Chinese investment in London’s skyline is a shadow of what it was

But the reasons behind London's drop in Chinese investment dollars differ from those of NYC

Jun.June 03, 2018 06:23 PM

London. (Credit: Pixabay)

All good things come to an end–at least until there’s some closure on Brexit.

The Financial Times reports Chinese buyers’ interest in London has waned to a fraction of what it once based on research by Cushman & Wakefield, but not for the reasons New Yorkers are experiencing on this side of the Atlantic. Instead, London’s real estate industry is chalking it up to Brexit and the theory seems to have legs.

“On recent trips to Hong Kong I’ve noticed an increasing caution about the UK market,” real estate lawyer Bruce Dear at firm Eversheds Sutherland told the Times. “Their previous exuberance has quietened down a bit as they watch to see what will happen with Brexit and the UK economy in the autumn.”

Going a step further, Colliers International’s head of cross-border capital markets, Richard Divall, said to the Times that, as a result, “if anything we’re going to see some of them selling.”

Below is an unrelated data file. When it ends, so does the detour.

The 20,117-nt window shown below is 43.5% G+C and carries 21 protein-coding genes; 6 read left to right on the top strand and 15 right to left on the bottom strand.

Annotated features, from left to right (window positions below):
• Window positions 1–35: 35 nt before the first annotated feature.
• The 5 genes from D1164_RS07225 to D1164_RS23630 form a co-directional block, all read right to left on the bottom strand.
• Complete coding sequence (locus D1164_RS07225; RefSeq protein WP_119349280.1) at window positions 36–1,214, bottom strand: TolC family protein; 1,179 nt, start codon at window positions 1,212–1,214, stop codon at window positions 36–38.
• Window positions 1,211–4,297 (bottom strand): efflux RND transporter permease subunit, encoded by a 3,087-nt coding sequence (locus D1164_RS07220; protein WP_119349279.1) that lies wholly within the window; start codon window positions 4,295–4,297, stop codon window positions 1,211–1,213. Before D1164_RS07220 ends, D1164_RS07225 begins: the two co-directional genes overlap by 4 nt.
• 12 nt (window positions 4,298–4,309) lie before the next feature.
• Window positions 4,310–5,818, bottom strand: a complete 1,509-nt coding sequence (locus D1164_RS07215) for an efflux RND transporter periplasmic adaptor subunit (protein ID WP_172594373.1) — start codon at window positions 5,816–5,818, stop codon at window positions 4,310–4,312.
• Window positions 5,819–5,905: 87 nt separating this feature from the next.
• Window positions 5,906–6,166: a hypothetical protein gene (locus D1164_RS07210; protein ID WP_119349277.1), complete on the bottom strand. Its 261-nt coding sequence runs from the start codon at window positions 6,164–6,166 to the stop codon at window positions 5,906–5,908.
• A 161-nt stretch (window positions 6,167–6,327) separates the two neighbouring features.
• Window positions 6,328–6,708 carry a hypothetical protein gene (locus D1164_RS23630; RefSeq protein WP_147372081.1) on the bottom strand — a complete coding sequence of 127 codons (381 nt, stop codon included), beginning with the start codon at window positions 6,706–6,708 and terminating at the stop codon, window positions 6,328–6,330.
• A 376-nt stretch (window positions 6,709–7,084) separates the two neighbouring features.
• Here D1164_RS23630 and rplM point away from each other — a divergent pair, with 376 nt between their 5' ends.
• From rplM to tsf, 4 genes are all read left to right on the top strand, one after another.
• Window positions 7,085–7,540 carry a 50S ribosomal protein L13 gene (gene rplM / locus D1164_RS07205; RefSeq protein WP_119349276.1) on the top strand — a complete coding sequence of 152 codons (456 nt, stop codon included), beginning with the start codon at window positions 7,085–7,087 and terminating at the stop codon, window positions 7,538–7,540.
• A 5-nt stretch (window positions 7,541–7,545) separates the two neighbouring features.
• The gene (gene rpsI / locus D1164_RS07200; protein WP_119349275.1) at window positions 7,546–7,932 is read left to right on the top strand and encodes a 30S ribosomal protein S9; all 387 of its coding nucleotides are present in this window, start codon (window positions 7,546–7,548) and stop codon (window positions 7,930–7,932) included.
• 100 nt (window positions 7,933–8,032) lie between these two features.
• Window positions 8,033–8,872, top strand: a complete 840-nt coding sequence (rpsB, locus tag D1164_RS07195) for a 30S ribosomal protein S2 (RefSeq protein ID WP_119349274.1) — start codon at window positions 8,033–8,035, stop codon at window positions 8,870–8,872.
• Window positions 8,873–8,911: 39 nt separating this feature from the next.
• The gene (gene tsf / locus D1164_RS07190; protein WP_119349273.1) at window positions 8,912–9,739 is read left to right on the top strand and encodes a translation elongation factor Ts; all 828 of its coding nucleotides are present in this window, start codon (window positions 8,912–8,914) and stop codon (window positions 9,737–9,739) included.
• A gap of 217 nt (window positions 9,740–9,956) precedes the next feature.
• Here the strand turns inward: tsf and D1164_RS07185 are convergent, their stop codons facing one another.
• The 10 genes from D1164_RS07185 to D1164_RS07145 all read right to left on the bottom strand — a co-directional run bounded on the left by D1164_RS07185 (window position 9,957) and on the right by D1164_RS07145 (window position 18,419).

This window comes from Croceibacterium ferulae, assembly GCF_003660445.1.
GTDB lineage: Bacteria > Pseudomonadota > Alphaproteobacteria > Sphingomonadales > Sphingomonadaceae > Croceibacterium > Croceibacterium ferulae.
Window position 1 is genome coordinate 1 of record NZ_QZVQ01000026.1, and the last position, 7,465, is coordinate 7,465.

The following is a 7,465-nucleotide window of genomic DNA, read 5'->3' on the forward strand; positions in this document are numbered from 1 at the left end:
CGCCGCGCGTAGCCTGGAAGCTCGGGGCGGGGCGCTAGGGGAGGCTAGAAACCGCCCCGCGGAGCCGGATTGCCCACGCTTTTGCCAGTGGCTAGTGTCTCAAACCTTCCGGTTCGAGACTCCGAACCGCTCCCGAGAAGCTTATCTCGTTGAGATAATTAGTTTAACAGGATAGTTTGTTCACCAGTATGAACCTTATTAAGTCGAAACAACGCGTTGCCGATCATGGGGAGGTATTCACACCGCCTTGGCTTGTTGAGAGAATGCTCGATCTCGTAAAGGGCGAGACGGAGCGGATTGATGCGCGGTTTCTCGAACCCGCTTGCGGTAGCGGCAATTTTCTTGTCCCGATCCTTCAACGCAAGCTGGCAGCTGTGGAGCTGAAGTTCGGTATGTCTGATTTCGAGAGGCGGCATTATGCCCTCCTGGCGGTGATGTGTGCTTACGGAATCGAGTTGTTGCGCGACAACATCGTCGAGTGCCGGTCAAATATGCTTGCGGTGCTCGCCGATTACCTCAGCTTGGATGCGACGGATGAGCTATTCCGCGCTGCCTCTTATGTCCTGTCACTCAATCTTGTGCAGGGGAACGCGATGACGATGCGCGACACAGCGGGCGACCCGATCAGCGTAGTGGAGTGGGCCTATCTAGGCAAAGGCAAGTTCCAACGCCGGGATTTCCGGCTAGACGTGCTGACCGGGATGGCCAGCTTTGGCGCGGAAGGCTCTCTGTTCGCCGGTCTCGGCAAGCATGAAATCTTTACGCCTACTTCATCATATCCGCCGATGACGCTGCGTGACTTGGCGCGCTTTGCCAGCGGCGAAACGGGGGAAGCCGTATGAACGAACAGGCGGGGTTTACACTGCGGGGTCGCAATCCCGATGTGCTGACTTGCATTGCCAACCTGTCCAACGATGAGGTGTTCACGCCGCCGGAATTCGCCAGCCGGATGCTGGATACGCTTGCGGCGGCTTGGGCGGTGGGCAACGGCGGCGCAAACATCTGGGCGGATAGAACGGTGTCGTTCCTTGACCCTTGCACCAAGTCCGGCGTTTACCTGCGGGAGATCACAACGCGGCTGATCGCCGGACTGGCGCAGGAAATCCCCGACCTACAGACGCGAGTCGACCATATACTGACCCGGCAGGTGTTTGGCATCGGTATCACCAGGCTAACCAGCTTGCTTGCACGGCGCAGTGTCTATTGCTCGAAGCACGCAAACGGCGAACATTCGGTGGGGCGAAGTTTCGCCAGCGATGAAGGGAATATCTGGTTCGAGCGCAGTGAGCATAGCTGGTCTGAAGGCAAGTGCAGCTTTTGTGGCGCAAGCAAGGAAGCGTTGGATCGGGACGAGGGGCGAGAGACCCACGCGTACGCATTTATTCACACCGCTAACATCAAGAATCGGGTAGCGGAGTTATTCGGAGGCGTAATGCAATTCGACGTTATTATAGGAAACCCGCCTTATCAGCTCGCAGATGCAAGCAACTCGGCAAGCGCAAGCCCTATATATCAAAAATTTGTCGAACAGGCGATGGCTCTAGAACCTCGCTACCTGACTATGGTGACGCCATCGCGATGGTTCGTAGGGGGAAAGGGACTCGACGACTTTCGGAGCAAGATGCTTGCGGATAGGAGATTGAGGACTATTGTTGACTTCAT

In the first three months, Chinese buyers poured only £432 million into property deals compared to last year’s total of £7 billion, as the Times reports. In New York, Chinese investment has fallen amid the country’s crackdowns on capital outflows, which has, in certain cases, partly triggered fire sales of major trophy properties. [FT]Erin Hudson

Related Articles

With a cooling trade war, stocks perform well, including real estate. (Credit: iStock)

Real estate stocks push up this week as U.S.-China trade tensions ease

416 West 25th Street and Maverick Real Estate Partners principal David Aviram (Credit: Google Maps and LinkedIn)

Chelsea landlord claims “predatory” lender is charging a crippling interest rate as punishment after losing foreclosure case

Michael Shvo with 711 5th Avenue (Credit: Getty Images, and Google Maps)

Michael Shvo seeking $600M to refinance Coca-Cola Building

4650 Broadway (Credit: Google Maps)

Inwood site goes for twice what seller paid last year

Softbank CEO Masayoshi Son (Credit: Getty Images)

SoftBank’s $3B payout to WeWork’s investors is delayed

WeWork co-CEOs Artie Minson and Sebastian Gunningham

WeWork under pressure as losses soar to $1.25B

John Legere (Credit: Getty Images)

WeWork reportedly in talks to hire T-Mobile exec as CEO

195 Broadway and L&L Holding's David Levinson and Robert Lapidus (Credit: Google Maps and L&L Holding)

L&L, Safehold lock in $592M in financing for Downtown building